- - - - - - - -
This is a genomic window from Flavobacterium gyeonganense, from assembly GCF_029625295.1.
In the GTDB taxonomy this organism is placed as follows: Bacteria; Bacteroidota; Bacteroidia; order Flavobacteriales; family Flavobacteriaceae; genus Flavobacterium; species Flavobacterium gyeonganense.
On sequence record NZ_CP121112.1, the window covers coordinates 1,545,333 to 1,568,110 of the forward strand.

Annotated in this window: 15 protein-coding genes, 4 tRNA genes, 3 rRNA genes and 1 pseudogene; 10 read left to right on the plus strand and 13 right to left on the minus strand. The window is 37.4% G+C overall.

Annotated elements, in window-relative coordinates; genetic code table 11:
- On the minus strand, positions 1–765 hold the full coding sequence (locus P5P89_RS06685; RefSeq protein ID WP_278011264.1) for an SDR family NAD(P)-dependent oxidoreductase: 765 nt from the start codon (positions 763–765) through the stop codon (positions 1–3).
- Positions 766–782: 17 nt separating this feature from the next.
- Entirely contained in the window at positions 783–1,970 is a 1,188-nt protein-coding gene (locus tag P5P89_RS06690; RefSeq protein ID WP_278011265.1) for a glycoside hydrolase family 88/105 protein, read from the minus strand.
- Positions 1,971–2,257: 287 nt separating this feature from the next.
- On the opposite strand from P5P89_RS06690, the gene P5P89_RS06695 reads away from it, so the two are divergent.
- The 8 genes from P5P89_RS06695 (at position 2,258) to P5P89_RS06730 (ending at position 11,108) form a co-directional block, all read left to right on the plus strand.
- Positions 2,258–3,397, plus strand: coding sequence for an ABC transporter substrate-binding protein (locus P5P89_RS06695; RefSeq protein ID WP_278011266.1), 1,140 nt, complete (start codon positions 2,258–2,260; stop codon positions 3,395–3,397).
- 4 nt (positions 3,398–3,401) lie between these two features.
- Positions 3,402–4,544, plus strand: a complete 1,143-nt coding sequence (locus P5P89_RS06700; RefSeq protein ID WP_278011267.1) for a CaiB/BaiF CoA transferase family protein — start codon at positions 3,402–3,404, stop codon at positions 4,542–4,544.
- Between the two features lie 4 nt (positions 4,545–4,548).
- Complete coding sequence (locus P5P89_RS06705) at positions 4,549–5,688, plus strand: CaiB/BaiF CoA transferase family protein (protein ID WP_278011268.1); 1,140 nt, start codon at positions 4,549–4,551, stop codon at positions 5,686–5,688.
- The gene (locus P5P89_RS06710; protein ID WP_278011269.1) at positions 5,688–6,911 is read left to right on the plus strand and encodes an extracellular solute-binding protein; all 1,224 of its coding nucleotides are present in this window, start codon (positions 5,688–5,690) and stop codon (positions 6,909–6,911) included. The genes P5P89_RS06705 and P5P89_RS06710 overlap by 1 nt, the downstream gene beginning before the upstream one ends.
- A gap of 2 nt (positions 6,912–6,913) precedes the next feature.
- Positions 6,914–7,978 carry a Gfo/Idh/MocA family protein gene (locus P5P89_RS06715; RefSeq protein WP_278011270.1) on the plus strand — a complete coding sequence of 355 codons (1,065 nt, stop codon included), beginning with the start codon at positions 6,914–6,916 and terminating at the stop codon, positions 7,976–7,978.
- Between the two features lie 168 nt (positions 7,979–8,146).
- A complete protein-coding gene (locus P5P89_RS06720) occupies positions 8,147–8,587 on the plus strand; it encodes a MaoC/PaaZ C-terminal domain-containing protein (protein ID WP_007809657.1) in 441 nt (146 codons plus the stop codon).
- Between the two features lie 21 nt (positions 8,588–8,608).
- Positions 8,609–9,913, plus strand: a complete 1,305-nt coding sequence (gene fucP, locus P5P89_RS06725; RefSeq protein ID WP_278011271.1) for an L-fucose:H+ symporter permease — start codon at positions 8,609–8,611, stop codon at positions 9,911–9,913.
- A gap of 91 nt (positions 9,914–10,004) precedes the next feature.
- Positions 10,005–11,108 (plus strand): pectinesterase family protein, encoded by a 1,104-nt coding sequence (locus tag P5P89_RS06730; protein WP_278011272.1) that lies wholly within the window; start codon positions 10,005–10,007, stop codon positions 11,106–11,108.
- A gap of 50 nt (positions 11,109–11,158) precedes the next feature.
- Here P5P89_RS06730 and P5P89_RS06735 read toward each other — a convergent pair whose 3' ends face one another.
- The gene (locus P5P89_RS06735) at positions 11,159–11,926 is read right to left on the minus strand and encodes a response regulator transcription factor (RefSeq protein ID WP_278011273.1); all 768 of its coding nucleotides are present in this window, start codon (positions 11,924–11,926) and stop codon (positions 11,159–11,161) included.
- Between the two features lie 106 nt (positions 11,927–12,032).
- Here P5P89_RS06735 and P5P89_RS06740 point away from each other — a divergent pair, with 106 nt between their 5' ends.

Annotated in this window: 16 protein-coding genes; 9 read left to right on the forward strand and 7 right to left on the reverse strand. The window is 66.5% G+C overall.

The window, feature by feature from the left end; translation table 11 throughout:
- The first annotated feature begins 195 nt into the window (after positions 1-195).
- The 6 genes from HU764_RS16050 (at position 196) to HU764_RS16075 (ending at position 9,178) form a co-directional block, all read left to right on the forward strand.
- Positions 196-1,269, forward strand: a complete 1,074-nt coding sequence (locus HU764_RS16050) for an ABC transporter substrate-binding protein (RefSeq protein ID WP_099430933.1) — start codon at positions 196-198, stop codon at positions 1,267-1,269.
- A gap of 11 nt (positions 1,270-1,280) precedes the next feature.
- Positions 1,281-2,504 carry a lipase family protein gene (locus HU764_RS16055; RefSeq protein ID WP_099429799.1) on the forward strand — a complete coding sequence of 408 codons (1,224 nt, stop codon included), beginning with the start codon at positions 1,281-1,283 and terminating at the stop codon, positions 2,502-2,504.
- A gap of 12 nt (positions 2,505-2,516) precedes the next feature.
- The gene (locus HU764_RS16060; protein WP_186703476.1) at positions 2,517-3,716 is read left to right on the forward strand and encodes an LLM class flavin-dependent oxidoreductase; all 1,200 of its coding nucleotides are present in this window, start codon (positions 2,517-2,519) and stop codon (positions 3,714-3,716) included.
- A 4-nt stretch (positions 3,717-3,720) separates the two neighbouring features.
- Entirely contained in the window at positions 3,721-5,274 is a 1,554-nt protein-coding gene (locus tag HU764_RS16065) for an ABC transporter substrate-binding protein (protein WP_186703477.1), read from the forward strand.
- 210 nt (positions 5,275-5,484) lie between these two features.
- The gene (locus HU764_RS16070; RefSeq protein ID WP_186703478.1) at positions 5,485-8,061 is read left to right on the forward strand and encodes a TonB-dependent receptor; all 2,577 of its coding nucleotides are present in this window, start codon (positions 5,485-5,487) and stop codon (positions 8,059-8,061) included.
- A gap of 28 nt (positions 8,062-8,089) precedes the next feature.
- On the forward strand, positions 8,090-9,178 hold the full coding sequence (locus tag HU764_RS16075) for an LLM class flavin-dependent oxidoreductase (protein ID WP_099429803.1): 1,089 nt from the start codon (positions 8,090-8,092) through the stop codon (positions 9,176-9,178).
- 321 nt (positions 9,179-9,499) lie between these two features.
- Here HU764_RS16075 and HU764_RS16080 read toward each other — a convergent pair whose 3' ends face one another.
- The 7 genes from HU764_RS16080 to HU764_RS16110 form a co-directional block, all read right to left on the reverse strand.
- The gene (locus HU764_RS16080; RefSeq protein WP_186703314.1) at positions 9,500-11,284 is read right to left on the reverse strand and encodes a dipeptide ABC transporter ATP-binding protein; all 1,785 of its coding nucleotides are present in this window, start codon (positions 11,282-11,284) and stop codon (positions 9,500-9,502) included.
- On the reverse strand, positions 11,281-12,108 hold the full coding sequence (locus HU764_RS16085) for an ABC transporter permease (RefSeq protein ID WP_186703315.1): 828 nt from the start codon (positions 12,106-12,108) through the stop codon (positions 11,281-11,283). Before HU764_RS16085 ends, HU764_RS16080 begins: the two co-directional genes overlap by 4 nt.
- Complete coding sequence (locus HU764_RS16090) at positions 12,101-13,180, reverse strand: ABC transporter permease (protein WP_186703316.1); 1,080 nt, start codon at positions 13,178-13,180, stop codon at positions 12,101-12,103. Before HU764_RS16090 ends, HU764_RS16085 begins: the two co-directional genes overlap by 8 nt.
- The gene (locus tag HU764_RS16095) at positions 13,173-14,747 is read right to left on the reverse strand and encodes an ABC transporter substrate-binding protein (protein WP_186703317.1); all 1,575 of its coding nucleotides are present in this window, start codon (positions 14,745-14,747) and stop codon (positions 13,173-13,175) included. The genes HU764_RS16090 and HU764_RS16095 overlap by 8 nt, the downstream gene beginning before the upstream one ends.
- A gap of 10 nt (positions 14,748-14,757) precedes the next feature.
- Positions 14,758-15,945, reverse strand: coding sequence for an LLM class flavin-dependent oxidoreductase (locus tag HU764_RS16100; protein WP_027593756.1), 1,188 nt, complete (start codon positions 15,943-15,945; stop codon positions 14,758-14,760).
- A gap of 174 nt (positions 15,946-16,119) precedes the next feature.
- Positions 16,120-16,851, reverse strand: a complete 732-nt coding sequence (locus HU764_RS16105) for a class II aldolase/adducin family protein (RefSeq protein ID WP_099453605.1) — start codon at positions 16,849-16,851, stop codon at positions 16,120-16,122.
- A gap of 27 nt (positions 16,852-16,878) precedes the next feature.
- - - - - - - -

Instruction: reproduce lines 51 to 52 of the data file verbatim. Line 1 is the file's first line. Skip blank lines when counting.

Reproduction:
- Complete coding sequence (locus HU764_RS16090) at positions 12,101-13,180, reverse strand: ABC transporter permease (protein WP_186703316.1); 1,080 nt, start codon at positions 13,178-13,180, stop codon at positions 12,101-12,103. Before HU764_RS16090 ends, HU764_RS16085 begins: the two co-directional genes overlap by 8 nt.
- The gene (locus tag HU764_RS16095) at positions 13,173-14,747 is read right to left on the reverse strand and encodes an ABC transporter substrate-binding protein (protein WP_186703317.1); all 1,575 of its coding nucleotides are present in this window, start codon (positions 14,745-14,747) and stop codon (positions 13,173-13,175) included. The genes HU764_RS16090 and HU764_RS16095 overlap by 8 nt, the downstream gene beginning before the upstream one ends.